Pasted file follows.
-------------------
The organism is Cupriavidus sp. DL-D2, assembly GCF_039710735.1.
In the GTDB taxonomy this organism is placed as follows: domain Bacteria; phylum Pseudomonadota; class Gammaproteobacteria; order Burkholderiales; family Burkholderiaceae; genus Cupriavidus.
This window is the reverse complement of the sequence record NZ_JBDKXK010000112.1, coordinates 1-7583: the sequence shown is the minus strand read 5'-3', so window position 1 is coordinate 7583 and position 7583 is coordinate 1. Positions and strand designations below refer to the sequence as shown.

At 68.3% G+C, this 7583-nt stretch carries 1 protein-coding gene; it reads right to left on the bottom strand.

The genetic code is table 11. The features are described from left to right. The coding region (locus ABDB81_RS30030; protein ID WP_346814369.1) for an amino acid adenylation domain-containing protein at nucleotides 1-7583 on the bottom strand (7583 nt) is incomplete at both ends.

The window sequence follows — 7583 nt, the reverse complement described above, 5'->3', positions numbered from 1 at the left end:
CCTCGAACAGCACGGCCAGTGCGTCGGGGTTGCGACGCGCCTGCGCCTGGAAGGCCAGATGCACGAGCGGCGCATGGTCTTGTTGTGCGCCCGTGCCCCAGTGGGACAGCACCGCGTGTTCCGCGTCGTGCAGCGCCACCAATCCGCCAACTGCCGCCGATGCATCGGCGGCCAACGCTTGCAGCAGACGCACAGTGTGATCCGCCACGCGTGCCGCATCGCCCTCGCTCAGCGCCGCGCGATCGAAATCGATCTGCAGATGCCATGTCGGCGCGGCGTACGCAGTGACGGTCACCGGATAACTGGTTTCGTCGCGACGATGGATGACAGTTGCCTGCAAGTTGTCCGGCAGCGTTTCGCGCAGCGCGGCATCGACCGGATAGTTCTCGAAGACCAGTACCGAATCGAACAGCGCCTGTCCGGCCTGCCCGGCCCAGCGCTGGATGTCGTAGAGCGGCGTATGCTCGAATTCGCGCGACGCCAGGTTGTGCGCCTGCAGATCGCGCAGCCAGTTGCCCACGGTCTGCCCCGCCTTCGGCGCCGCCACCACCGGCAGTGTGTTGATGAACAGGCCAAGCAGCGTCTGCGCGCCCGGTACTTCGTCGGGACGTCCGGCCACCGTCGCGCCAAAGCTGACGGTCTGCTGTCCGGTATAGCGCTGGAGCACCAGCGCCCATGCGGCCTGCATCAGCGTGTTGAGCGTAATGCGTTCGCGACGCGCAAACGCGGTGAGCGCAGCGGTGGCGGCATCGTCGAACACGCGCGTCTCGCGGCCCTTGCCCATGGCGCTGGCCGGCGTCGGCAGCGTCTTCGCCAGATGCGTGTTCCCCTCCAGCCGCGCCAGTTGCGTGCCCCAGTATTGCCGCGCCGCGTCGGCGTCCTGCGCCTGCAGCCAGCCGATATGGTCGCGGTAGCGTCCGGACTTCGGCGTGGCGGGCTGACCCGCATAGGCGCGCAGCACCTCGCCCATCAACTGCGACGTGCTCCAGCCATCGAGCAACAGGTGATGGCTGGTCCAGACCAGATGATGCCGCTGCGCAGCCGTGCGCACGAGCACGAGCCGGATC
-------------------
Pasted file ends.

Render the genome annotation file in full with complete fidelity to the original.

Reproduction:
The organism is Cupriavidus sp. DL-D2, assembly GCF_039710735.1.
In the GTDB taxonomy this organism is placed as follows: domain Bacteria; phylum Pseudomonadota; class Gammaproteobacteria; order Burkholderiales; family Burkholderiaceae; genus Cupriavidus.
This window is the reverse complement of the sequence record NZ_JBDKXK010000112.1, coordinates 1-7583: the sequence shown is the minus strand read 5'-3', so window position 1 is coordinate 7583 and position 7583 is coordinate 1. Positions and strand designations below refer to the sequence as shown.

At 68.3% G+C, this 7583-nt stretch carries 1 protein-coding gene; it reads right to left on the bottom strand.

The genetic code is table 11. The features are described from left to right. The coding region (locus ABDB81_RS30030; protein ID WP_346814369.1) for an amino acid adenylation domain-containing protein at nucleotides 1-7583 on the bottom strand (7583 nt) is incomplete at both ends.

The window sequence follows — 7583 nt, the reverse complement described above, 5'->3', positions numbered from 1 at the left end:
CCTCGAACAGCACGGCCAGTGCGTCGGGGTTGCGACGCGCCTGCGCCTGGAAGGCCAGATGCACGAGCGGCGCATGGTCTTGTTGTGCGCCCGTGCCCCAGTGGGACAGCACCGCGTGTTCCGCGTCGTGCAGCGCCACCAATCCGCCAACTGCCGCCGATGCATCGGCGGCCAACGCTTGCAGCAGACGCACAGTGTGATCCGCCACGCGTGCCGCATCGCCCTCGCTCAGCGCCGCGCGATCGAAATCGATCTGCAGATGCCATGTCGGCGCGGCGTACGCAGTGACGGTCACCGGATAACTGGTTTCGTCGCGACGATGGATGACAGTTGCCTGCAAGTTGTCCGGCAGCGTTTCGCGCAGCGCGGCATCGACCGGATAGTTCTCGAAGACCAGTACCGAATCGAACAGCGCCTGTCCGGCCTGCCCGGCCCAGCGCTGGATGTCGTAGAGCGGCGTATGCTCGAATTCGCGCGACGCCAGGTTGTGCGCCTGCAGATCGCGCAGCCAGTTGCCCACGGTCTGCCCCGCCTTCGGCGCCGCCACCACCGGCAGTGTGTTGATGAACAGGCCAAGCAGCGTCTGCGCGCCCGGTACTTCGTCGGGACGTCCGGCCACCGTCGCGCCAAAGCTGACGGTCTGCTGTCCGGTATAGCGCTGGAGCACCAGCGCCCATGCGGCCTGCATCAGCGTGTTGAGCGTAATGCGTTCGCGACGCGCAAACGCGGTGAGCGCAGCGGTGGCGGCATCGTCGAACACGCGCGTCTCGCGGCCCTTGCCCATGGCGCTGGCCGGCGTCGGCAGCGTCTTCGCCAGATGCGTGTTCCCCTCCAGCCGCGCCAGTTGCGTGCCCCAGTATTGCCGCGCCGCGTCGGCGTCCTGCGCCTGCAGCCAGCCGATATGGTCGCGGTAGCGTCCGGACTTCGGCGTGGCGGGCTGACCCGCATAGGCGCGCAGCACCTCGCCCATCAACTGCGACGTGCTCCAGCCATCGAGCAACAGGTGATGGCTGGTCCAGACCAGATGATGCCGCTGCGCAGCCGTGCGCACGAGCACGAGCCGGATC